NEW YORK — Over the years, Nebraska basketball fans have become all-too-familiar with a website called NIT Bracketology.
It’s time to call up that old friend again after what happened in Friday’s quarterfinals of the Big Ten tournament.
Under the heading “a bad day to have a bad day,’’ NU missed 19 of 20 shots in one first-half stretch, fell behind by 18 points after 17 minutes and never recovered in a 77-58 loss to No. 15 Michigan.
It looked a lot like the first time the two teams met, only in reverse. On Jan. 18, NU rolled the Wolverines 72-52.
Friday’s outcome in front of about 10,000 fans at Madison Square Garden almost certainly ended NCAA tournament hopes for the Huskers (22-10), who came in with an RPI of 59 and only six wins over teams with winning records.
That’s not stopping coach Tim Miles, though, from trying to keep hope flickering instead of acknowledging the school’s 18th NIT trip is around the corner.
“I believe we’re an NCAA tournament team,” Miles said. “I believe we’ve done enough. Now, today was a bad time not to play your best. Michigan made us play that way.
“But when I look at what we’ve done, I don’t think one game undoes what we’ve done all season.”
More arguments dispute that rationale than favor it.
Nebraska, in the national spotlight as the quintessential bubble team with high expectations, looked nothing like the squad that won eight of its past nine and finished tied for fourth in the Big Ten at 13-5.
The Huskers shot a season-low 23.3 percent (7 of 30) in the first half and recorded zero assists. They finished with only five assists on 16 baskets for the game.
They also might have broken the clicker used to record mistakes on defensive switches.
“They kind of got us confused,” said NU forward Isaiah Roby, who had 16 points and seven rebounds, but was among those scorched by Michigan forward Moritz Wagner’s 20 points and 13 rebounds.
“We didn’t know exactly when to switch. So their coach did a good job of putting us in positions like that to have to make a tough decision.”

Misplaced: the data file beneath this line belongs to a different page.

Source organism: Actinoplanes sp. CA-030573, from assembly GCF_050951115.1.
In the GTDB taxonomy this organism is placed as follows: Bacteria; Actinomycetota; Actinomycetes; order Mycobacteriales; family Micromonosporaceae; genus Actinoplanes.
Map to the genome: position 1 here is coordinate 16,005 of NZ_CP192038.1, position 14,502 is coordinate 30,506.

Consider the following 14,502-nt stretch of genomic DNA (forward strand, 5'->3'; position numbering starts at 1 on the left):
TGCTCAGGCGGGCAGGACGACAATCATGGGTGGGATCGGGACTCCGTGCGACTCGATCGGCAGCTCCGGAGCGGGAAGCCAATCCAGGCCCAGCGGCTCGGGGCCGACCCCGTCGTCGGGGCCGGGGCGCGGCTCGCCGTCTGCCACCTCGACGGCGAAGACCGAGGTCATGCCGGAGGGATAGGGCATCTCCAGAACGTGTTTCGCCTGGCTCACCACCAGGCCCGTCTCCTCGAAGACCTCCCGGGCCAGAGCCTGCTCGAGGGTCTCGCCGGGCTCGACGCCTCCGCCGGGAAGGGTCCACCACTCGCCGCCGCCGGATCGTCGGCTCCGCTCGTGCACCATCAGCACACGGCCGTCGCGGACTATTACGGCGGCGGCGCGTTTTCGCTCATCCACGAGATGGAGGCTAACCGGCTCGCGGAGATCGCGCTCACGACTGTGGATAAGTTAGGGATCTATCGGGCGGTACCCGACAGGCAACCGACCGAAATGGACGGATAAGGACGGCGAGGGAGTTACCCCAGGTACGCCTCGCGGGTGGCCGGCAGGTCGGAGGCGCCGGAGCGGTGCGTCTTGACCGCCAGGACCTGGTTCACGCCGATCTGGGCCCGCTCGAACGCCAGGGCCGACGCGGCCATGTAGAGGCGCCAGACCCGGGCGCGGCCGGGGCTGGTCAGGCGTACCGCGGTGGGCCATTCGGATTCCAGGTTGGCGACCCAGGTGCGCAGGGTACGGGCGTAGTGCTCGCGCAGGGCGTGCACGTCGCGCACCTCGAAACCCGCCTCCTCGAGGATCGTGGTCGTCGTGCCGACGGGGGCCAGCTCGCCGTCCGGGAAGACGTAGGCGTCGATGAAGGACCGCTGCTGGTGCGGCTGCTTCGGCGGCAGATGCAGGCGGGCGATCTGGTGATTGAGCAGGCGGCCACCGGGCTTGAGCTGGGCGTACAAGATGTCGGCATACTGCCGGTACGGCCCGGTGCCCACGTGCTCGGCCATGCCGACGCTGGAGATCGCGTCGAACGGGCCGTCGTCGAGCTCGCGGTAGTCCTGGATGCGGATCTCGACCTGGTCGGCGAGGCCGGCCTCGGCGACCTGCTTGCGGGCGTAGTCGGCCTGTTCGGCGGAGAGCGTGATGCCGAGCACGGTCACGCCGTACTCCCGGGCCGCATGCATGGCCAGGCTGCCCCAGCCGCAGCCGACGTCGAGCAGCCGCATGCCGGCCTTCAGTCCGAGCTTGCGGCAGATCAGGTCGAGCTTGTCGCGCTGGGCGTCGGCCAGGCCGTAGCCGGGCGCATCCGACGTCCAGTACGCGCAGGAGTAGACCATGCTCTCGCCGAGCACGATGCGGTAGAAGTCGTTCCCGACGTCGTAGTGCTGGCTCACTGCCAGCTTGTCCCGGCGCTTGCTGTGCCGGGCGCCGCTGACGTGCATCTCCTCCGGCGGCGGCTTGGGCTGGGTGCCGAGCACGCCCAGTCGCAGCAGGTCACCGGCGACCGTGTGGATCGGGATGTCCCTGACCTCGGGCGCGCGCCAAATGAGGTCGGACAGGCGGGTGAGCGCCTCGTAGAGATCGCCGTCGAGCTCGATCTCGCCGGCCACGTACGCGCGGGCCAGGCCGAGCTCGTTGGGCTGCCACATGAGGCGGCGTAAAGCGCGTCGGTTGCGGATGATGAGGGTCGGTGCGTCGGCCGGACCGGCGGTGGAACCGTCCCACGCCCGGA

Nebraska took a 9-5 lead in the first four minutes then missed its next 11 shots before backup guard Thomas Allen hit a short jumper. Eight more consecutive misses left NU trailing 33-15 with 2:53 to go in the half.
“Michigan locks in and we get really sensitive offensively,” Miles said. “You saw that with our guys’ body language. The frustration set in.”
Still, the Huskers cut the gap to 34-24 at halftime, then got within 40-33 with 14:01 to play on a free throw from guard James Palmer, who also had 16 points. But Michigan (26-7) rebuilt its lead to 16 points over its next six possessions and never felt threatened again.
“They just beat us,” said point guard Glynn Watson, Nebraska’s other double-figure scorer with 10. “We started off too slow and it hurt us. And we didn’t execute the way we should have on defense at all. That’s why Michigan got so many easy shots.”
Miles said he believed entering the game that a victory over Michigan would have secured an NCAA bid. But the pressure weighed on his team.
“I don’t think there’s any question the guys kind of felt a burden of expectation,” he said. “You could see in the reaction afterward. The guys are down and very disappointed. And we should be.
“It was a moment to rise to the occasion, and we didn’t do it.”
So Nebraska has eight days to occupy until Selection Sunday, hoping against hope for an NCAA bid. If that doesn’t happen, take note that NIT Bracketology on Friday afternoon had the Huskers as a No. 1 seed hosting a first-round game against SMU.